27 July 2022 Blog Post: Population Prevalence and the 'Luck' of COVID Acquisition
For those interested in a contrarian COVID-19 approach, I recommend following Dr. Vinay Prasad of UCSF on Twitter (@VPrasadMDMPH). While his snap opinions seem to be written, at times, with the sole intention of being inflammatory, he does offer a competing perspective as a researcher in an academic setting.
Readers will be interested to know that despite his opinion that SARS-CoV-2 infection is ‘inevitable’ and unavoidable, Dr. Prasad himself has never had COVID-19. Something he attributes to ‘luck.’ In fact, the biggest predictor of acquiring SARS-CoV-2 its frequency in the population and Dr. Prasad has the good fortune of working in a city that has aggressively limited the spread of the virus, perhaps more.so than any other US metropolitan area.
Now forgive a slight aside, we will return to the dynamics of SARS-CoV-2 transmission. Luck is a very unsatisfying (and unscientific) explanation for any phenomenon. Imagine if Darwin upon observing the finches in the Galapagos simply decided that their unique evolutionary patterns was just ‘luck’. Or, if physicians rather than discussing preventive measures simply chalked heart disease risk up to luck.
In reality, the acquisition of any illness is multifactorial in nature. Take, for instance, breast cancer – the risk factors of which have been elucidated over decades of research. Approximately half of breast cancers can be explained by known risk factors, like reproductive factors. An additional 10 percent are associated with family history and genetics.
Delving deeper into these risk factors shows that breast cancer likelihood is influenced by age (older age groups are at higher risk), gender (women are at higher risk although there is male breast cancer), tall stature (increased height associated with increased risk), and estrogen levels (higher levels, higher risk). Now are these absolutes? Of course not. But they do all come together to inform risk.
A similar effect can be seen when it comes to the risk of acquiring a SARS-CoV-2 infection with the biggest predictor of risk being population prevalence. Prevalence is defined as the proportion of a population who have a specific characteristic (in this case SARS-CoV-2 infection) in a given time period. While it can be expressed as rate, in the graphs below we express prevalence as a proportion of 100 individuals (technically this is a ‘point prevalence’ for those keeping track at home).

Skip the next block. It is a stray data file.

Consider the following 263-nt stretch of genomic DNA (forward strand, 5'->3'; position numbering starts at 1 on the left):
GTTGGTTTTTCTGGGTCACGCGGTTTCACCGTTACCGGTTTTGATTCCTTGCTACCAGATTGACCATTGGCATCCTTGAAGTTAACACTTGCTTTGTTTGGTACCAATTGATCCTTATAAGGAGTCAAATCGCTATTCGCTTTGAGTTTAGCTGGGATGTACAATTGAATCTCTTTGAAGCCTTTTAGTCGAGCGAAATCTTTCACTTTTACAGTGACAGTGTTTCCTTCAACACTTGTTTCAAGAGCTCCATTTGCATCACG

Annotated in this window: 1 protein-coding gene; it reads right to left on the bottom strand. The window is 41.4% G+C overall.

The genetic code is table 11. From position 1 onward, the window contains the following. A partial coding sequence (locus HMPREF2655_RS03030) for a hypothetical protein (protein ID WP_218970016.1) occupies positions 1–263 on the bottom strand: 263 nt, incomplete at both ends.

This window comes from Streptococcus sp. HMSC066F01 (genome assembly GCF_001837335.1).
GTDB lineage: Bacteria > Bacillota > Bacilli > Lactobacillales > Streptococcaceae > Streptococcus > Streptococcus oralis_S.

The frequency of COVID-19 in LA County has varied tremendously throughout the pandemic (Figure 1 below), with two very obvious spikes in the Winters of 2020/2021 and 2021/2022 (Omicron). The small blip seen in August of 2021 is the Delta wave, tiny by comparison. But look at the right side of the graph, you see a rising prevalence beginning in May of this year.
If we focus in on the right side of the graph (Figure 2 below), we see that Omicron faded out by the end of February and the prevalence was very low until mid May. Rates have risen slowly but steadily and now we stand at about an 8% population prevalence – or, in other words, 8 of every 100 people have an active SARS-CoV-2 infection in the County.
In the same way that multiple factors can modify one’s likelihood of developing cancer, so is it true for SARS-CoV-2 infection. Occupation (healthcare workers, essential workers early on), mask usage, time and proximity to a known case all modify risk. Individuals with wider social circles (people who are more popular or have more friends) are also at higher risk. It makes sense in this context that Tom Hanks and two US Presidents have had the infection as stated simply, they interact with more people. Population prevalence itself may be the strongest predictor – and therein lies the ‘luck’ of Dr. Prasad. He works in San Francisco which has had the lowest COVID-19 case rates in the country. To date, 167,931 cases have been reported in San Francisco (population: 883,305 – a rate of 19011 cases per 100,000) as compared to 3,153,690 in Los Angeles (population: 10,004,000 – a rate of 31524 cases per 100,000). So simply working in a city which has aggressively sought to contain the spread of the virus might be sufficient to explain his ‘luck.’
𝗦𝗶𝗴𝗻 𝗨𝗽 𝗳𝗼𝗿 𝗢𝘂𝗿 𝗡𝗲𝘄𝘀𝗹𝗲𝘁𝘁𝗲𝗿
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